3.
Your face should be completely clean and dry beofre the peel. it is best to wait at least 15min after washing your face, to make sure the skin is completely dry, since water can neutralize the acid.

4.
THE PEEL:
gently apply over your whole face, even the areas that are not affected by scars, leave it for up to 6 minutes (depending on the sensitivity of the skin). when you feel burning (unpleasant tingling) and notice redness, take it off. it is very important that you follow the process all the time in the mirror and have everything prepared for rinsing the acid, as a second longer can cause burns. i suggest that you do part by part of your face, in that way, you'll be more able to control what's going on. for example, first do the forehead, that after it reacts, remove and than do one cheek, then the other one, then nose and chin. apply extremely gently. no rubbing in.
from my experience there are times when it becomes unbearable after only 2-3 times, but there are times, when i almost don't feel a thing. it probably depends on various reasons and skin condition of that day
you can apply the acid with your fingers, or you can alternatively use a brush or a cotton swab.
FIRST TIME USERS: Please start with 2-3min time, then you can gradually increase by a minute.

5.
TAKING THE ACID OFF
it is very important to remove it AS SOON as your skin starts to get red and/or you experience unbearable tingling and/or the temperature of your skin raises.
you can either remove the acid with a neutralizer (sodium bicarbonate eg.) or you can just rinse it with lots of water. water has a much higher ph than a peel does, so it will neutralize it, no worries.i suggest taking it off with only lots of water (cold or lukewarm, never hot), but i suggest always having some baking soda on your side just in case, b/c with it you can react faster.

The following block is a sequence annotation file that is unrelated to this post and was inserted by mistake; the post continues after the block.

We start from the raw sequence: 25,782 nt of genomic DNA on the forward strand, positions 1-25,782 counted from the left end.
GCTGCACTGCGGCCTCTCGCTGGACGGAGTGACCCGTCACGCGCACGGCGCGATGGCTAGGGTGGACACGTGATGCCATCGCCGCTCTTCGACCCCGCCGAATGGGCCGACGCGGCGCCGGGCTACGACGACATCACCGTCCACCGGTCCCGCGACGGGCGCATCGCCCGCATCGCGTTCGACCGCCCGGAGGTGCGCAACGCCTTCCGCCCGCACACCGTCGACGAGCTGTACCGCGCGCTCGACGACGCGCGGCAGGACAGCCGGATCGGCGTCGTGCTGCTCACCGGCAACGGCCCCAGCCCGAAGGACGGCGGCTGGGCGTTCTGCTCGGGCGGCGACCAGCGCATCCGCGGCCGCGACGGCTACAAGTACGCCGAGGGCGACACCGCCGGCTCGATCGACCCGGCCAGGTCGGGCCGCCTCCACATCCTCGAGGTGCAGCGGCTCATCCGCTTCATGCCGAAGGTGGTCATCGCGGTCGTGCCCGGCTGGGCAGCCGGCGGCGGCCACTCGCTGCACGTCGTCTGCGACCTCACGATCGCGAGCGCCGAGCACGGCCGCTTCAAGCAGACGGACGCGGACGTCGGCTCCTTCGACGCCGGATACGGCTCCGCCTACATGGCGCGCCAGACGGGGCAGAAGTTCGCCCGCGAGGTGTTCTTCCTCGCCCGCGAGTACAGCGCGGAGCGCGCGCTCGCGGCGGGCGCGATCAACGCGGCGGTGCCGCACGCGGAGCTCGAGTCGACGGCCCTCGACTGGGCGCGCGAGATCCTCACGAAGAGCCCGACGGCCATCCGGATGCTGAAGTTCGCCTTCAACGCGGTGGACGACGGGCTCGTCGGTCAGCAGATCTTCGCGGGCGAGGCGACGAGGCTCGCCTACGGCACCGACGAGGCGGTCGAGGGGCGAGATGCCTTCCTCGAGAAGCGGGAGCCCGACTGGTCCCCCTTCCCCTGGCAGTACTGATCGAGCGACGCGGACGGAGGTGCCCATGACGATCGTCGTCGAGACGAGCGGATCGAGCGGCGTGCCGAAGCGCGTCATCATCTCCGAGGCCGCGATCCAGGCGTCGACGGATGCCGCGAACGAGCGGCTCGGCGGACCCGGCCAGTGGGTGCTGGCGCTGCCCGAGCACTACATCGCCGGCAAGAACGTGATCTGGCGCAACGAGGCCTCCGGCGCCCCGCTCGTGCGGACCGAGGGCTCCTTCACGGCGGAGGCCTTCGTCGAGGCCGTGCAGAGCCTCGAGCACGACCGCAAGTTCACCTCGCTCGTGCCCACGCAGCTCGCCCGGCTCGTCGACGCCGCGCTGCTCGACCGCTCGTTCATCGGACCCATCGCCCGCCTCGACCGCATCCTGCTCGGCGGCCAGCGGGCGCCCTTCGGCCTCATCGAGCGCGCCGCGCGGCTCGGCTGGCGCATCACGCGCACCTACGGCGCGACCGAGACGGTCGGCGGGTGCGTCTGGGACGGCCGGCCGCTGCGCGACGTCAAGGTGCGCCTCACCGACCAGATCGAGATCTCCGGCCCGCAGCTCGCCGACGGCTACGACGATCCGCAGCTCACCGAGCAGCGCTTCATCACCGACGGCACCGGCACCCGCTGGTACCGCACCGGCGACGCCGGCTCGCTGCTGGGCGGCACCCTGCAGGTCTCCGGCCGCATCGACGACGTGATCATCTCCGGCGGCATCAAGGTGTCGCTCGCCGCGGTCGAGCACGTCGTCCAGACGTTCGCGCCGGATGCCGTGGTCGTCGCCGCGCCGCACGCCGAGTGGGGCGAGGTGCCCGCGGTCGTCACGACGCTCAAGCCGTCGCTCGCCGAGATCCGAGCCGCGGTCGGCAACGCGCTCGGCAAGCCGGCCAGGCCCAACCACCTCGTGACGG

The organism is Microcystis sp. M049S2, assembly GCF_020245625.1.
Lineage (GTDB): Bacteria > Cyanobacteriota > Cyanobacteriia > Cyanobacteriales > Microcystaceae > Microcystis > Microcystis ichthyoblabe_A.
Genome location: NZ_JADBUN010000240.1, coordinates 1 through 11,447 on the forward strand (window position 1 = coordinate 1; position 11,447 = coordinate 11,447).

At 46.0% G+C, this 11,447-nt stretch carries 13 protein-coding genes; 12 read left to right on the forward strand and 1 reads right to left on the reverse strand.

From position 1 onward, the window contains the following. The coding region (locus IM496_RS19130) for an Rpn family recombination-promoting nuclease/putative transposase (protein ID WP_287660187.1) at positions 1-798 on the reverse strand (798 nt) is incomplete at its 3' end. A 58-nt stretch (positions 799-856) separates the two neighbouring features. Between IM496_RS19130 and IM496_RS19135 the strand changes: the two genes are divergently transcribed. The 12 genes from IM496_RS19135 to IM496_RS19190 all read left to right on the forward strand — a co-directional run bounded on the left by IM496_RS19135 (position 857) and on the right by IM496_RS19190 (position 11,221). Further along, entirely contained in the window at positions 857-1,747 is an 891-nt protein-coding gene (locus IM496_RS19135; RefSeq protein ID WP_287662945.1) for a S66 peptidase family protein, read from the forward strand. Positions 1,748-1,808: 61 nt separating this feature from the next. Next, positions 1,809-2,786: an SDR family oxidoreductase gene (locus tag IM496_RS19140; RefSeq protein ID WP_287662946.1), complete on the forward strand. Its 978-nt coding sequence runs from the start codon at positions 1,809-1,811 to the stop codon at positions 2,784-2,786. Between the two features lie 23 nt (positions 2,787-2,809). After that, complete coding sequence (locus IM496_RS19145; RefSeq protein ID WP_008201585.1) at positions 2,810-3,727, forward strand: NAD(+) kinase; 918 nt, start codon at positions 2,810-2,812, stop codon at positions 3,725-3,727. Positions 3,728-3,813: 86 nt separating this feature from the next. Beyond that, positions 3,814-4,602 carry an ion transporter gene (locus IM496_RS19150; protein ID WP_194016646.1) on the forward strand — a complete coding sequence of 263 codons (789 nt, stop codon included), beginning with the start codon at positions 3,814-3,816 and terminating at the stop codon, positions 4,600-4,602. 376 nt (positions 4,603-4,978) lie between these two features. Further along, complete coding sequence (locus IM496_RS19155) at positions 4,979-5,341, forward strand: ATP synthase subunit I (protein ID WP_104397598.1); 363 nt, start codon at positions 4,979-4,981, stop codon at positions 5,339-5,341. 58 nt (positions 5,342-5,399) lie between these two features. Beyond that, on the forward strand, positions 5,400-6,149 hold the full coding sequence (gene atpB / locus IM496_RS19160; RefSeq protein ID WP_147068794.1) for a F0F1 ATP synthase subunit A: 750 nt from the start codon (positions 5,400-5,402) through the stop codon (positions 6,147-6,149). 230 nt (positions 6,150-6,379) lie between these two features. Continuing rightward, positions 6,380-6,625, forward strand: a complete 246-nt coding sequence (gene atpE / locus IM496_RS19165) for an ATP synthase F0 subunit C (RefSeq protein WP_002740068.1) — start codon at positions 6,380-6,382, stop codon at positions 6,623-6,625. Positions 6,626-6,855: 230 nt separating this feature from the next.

6.
IMPORTANT NOTICE
be careful not to let the acid into your eyes. it's acid. you must not put the acid on the eye area and be very careful not to touch any of that thin sensitive skin around the eyes with it.
if you're a first time user, do the peel every 7 days for the first series of peels, then gradually you can shorten the time between the peels, but never do them more often than every 4 days. you should do six peels in a series, make a break for at least one month and then continue the same.
it's best do the peels in the evening
never expose yourself to direct sunlight at least 1 hour after applying the toner (if you're using one), don't do the treatments in the summer, or if you know you'll travel somewhere where you'll be exposed to direct sunlight most of the time, always use SPF cream when you're going out and never use sunbeds or other artificial tanning stuff during and at least three weeks after the treatment.
also avoid other sensitive areas like the line under your lower lip and around the nose.

7.
after rinsing, tap dry, very gently and apply a moisturizer (if you're using moisturizers with active ingredients, like AHA eg. don't use that one after the peel, but find sth that is very neutral and nourishing - like jojoba oil, emu oil, aloe vera or panthenol, eg.)

8. COMMON SIDE EFFECTS:
excessive dryness
excessive oiliness
breakouts
increased skin sensitivity
flaking

9. DO NOT:
exfoliate your skin during the treatment, because glycolic acid is an exfoliator itself, and, due to increased skin sensitivity, you can cause dmage to the skin by excessive exfoliation.